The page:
Sheryl Sandberg's book Lean In has been generating a great deal of controversy among women. In some cases the reactions have been over the top negative. Cut to my all female book club when I lit a match under dry tinder by asking if anyone had read Lean In. Two members vehemently began to trash the whole book as baseless from the studies Sandberg cites to the concept in general. Maybe I should not have been surprised but I was. My experience of the book had been different. I thought Sandberg was really generous to write it. After all, she's a Facebook millionaire and didn't write it for the cash.
I found her research quite credible and have cited many of the same studies in my own gender and leadership lectures. I found it incredible that the book's title alone could create so much ire (the two most outraged lean in haters admitted to not having read the book to begin with…ahem).
Frankly, I loved the book. It is filled with practical advice, its research is credible, and how often do those women who have broken through the glass ceiling ever show their underbellies this way? I find myself giving the book to the twenty-something women I know (who love it) and avoiding bringing it up to the over 35 set.
However, I have been curious about the negative backlash the book has created among the senior executive women I know. I am thankful to my friend Nina Lualdi for sharing her thoughtful perspective with me. She is a high level executive at the country level with huge international experience and equally huge responsibilities on top of being a wife and mother of two. If anyone is leaning in all the way it is Nina. She has a couple of decades of leadership experience and has been subjected to every type of soft skills development and leadership training available.
Her issue with the lean in concept is along the lines of fatigue at being the identified patient (not her words but mine). The concept of the identified patient in a nutshell comes from family psychology. In a family the identified patient is the typical problem child - whether they really are or aren’t. The identified patient is the person in the family who is singled out as deficient, needing of fixing like a patient in a hospital. In reality the family as a group entity is projecting its own collective dysfunction onto the one member - the identified patient. Group psychology is mind blowing if you stop to consider this, but it happens all the time.
To take this to the world stage level gender battle, it means that the gender conversation (embodied in books like Frankel's status quo supporting: Nice Girl's Don't Get the Corner Office) looks for ways to fix the underprivileged minority - in this case women. Fixing is a euphemism to get the minority to look, act, and breath like the majority -which of course is impossible.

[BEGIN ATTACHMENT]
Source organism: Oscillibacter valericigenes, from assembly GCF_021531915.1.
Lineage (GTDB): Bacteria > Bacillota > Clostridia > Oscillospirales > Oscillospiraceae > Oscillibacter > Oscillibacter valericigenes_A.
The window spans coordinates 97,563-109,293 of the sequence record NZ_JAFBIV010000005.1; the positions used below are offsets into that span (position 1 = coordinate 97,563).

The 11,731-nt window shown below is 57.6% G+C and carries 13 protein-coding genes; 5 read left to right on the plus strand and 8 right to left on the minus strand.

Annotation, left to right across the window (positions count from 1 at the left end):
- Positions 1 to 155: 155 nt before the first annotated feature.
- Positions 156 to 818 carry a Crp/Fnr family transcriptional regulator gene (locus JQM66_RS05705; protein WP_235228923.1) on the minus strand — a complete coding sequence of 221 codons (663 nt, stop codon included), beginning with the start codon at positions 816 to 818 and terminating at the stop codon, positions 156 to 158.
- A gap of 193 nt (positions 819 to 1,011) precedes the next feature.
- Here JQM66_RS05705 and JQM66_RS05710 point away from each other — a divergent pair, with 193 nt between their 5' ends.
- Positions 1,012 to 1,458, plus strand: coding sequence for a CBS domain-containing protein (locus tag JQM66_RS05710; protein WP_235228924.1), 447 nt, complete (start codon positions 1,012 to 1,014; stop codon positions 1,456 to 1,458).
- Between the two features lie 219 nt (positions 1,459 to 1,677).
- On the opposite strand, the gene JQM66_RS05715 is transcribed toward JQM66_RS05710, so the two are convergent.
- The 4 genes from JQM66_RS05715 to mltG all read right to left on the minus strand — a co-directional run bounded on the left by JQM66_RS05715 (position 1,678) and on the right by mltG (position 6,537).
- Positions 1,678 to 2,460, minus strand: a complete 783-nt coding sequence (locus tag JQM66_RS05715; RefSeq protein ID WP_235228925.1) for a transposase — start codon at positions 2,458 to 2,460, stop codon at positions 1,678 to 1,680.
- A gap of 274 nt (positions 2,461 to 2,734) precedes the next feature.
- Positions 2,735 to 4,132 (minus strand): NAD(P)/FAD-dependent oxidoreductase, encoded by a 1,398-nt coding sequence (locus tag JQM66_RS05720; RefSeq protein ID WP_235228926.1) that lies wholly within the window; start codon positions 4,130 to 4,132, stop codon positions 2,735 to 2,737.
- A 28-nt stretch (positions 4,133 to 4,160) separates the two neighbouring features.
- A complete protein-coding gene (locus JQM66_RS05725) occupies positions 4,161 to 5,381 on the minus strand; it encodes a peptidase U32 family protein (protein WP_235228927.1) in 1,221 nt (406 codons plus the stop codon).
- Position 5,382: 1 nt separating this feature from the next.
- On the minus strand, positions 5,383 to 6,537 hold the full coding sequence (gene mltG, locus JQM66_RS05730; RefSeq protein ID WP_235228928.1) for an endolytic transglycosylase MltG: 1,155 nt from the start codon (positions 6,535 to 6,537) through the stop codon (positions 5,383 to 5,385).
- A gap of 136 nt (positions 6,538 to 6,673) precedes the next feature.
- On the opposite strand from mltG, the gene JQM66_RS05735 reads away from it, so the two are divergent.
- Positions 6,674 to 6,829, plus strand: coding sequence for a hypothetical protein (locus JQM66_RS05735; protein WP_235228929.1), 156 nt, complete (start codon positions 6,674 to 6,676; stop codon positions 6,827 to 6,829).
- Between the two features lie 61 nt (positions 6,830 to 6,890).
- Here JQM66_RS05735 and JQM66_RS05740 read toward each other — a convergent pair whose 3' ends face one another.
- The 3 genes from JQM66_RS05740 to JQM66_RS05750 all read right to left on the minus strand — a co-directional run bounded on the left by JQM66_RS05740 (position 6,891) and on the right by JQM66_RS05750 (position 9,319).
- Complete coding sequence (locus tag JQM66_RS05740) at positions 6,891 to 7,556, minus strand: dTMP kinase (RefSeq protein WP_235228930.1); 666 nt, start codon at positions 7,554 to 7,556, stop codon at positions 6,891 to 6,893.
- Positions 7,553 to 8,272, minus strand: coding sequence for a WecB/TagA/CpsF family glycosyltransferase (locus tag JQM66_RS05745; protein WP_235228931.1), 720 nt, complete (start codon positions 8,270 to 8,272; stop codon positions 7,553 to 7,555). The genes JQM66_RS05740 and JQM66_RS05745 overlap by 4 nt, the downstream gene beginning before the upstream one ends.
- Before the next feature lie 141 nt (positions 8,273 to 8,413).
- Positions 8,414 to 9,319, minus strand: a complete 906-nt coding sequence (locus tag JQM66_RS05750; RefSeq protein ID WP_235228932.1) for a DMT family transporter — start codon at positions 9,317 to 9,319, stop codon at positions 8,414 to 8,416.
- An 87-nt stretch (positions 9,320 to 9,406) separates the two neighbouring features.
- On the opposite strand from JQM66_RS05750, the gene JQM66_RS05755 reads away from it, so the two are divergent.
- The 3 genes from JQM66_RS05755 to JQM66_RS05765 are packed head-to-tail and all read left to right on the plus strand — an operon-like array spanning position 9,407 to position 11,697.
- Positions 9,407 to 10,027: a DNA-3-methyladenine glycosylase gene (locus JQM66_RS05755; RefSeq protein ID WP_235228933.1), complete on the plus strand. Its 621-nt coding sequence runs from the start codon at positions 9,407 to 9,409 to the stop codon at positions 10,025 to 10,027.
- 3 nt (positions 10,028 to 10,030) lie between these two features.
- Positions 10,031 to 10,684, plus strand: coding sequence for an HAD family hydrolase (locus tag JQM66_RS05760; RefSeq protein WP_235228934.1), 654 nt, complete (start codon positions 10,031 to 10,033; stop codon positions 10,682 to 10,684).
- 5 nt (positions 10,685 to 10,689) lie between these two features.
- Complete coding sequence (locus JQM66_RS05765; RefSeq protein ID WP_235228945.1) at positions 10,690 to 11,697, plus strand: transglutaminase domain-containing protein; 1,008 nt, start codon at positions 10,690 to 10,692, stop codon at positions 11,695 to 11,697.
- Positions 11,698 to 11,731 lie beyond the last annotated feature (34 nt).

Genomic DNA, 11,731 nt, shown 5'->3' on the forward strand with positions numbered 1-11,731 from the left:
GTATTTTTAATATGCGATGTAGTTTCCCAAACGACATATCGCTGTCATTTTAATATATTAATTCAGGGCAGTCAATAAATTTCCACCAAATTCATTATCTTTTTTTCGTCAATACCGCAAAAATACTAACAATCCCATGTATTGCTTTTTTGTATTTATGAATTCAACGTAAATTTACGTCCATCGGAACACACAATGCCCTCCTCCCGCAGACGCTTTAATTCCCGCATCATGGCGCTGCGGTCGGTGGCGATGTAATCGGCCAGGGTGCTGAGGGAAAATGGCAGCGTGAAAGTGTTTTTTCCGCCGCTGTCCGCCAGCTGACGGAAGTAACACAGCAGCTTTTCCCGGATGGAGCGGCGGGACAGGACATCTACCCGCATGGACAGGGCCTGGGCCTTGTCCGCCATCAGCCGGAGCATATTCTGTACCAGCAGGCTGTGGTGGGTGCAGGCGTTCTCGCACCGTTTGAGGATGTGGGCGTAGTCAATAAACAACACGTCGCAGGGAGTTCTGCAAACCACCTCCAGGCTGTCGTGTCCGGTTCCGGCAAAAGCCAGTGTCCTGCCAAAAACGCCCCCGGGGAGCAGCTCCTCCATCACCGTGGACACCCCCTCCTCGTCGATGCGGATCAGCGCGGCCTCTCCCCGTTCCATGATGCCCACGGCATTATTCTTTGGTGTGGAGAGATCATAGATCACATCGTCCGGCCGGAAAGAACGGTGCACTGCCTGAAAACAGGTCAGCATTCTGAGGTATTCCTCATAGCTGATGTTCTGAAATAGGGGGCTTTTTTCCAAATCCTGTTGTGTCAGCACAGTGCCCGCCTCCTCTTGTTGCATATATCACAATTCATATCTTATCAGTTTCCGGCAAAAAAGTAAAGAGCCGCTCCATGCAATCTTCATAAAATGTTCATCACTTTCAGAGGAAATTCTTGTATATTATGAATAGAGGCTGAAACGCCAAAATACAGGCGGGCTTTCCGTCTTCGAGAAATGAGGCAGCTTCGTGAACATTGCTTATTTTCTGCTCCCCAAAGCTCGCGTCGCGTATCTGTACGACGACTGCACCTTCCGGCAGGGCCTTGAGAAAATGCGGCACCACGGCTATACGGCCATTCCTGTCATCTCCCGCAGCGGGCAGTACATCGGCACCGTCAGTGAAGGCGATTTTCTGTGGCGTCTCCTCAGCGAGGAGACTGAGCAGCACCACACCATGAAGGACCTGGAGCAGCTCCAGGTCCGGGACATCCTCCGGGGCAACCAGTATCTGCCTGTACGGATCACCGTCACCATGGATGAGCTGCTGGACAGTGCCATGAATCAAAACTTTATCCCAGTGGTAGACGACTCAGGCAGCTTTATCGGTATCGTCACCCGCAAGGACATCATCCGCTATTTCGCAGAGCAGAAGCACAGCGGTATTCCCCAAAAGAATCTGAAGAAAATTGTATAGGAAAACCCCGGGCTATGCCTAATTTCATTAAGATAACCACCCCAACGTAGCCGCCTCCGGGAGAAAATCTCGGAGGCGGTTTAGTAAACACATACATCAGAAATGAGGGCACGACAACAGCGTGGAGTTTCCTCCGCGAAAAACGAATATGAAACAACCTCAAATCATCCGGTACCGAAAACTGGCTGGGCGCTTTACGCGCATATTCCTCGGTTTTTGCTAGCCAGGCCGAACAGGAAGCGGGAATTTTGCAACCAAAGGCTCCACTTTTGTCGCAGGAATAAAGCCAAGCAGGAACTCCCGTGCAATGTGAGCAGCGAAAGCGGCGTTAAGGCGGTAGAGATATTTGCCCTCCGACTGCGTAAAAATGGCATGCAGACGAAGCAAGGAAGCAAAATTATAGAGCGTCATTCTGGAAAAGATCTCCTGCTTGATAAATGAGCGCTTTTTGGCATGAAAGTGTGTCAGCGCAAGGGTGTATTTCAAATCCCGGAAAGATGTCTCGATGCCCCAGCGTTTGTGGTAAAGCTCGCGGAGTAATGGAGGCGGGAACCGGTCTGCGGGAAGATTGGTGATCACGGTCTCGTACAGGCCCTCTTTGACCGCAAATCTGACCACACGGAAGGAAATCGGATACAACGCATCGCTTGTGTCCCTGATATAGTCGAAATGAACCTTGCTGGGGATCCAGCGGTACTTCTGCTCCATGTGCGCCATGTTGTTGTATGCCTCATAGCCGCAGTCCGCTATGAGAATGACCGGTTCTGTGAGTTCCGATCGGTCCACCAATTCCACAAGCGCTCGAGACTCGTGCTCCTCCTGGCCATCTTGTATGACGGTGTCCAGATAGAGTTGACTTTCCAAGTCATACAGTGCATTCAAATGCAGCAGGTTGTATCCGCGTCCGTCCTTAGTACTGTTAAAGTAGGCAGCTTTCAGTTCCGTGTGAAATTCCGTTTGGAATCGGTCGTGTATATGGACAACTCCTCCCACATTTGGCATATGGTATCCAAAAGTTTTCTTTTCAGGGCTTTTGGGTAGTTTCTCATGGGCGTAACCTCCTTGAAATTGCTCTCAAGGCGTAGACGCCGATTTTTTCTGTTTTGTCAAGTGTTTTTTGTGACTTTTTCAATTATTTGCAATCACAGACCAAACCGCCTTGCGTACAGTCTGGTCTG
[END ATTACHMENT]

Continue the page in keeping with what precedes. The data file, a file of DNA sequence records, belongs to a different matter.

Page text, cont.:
The best argument for why the concept of lean in irks high-powered female corporate veterans may be that they are tired of being the identified patient, tired of being asked to look within to critique/fix their problematic female core self.
There are many studies that show the presence of women in top leadership positions (on boards of directors and executive teams) strengthen a company's viability and performance significantly. There's also a lot of data on the table about how women who have had to lead without formal authority are actually better negotiators and team builders. Such qualities don’t sound like something to fix.
All of this begs the question: why aren't we focusing on the powers that be that keep women out? Why are we trying to make women (and as Nina astutely observed: minorities and anyone who is not tall, white, male, and has a Type A personality) over to act more like men? Why do we see their qualities as deficient versus something to be honored, aware of, and cultivated? Why aren't we asking the men who hold the power to open the doors and get over the 20th Century qualms about the "marital implications" of mentoring female colleagues?
Maybe the focus should be on educating those in power now about the huge benefits and value of cultivating diversity throughout the leadership ranks. I think some appropriate titles might be:
Sharing Power 101: A 12 Step Guide
Lean Out of the Way: Collaborative Leadership for Veterans of the Command Control Culture
These are the types of books we need to see. As Nina pointed out, we need to change the conversation not female traits.